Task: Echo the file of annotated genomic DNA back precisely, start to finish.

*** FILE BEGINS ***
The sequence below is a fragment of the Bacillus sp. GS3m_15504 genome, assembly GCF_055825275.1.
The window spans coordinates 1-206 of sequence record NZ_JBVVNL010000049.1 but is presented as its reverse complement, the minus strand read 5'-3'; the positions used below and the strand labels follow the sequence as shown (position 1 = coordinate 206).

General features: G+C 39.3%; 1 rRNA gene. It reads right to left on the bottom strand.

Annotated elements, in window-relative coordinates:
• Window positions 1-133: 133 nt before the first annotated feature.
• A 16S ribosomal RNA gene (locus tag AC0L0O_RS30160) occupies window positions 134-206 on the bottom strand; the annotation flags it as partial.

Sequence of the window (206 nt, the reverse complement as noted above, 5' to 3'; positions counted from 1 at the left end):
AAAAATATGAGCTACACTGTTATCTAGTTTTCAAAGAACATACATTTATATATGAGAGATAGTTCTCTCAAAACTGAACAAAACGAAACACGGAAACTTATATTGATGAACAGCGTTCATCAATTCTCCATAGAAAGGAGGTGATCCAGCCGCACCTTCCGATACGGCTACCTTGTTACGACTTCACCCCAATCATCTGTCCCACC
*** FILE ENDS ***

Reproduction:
The sequence below is a fragment of the Bacillus sp. GS3m_15504 genome, assembly GCF_055825275.1.
The window spans coordinates 1-206 of sequence record NZ_JBVVNL010000049.1 but is presented as its reverse complement, the minus strand read 5'-3'; the positions used below and the strand labels follow the sequence as shown (position 1 = coordinate 206).

General features: G+C 39.3%; 1 rRNA gene. It reads right to left on the bottom strand.

Annotated elements, in window-relative coordinates:
• Window positions 1-133: 133 nt before the first annotated feature.
• A 16S ribosomal RNA gene (locus tag AC0L0O_RS30160) occupies window positions 134-206 on the bottom strand; the annotation flags it as partial.

Sequence of the window (206 nt, the reverse complement as noted above, 5' to 3'; positions counted from 1 at the left end):
AAAAATATGAGCTACACTGTTATCTAGTTTTCAAAGAACATACATTTATATATGAGAGATAGTTCTCTCAAAACTGAACAAAACGAAACACGGAAACTTATATTGATGAACAGCGTTCATCAATTCTCCATAGAAAGGAGGTGATCCAGCCGCACCTTCCGATACGGCTACCTTGTTACGACTTCACCCCAATCATCTGTCCCACC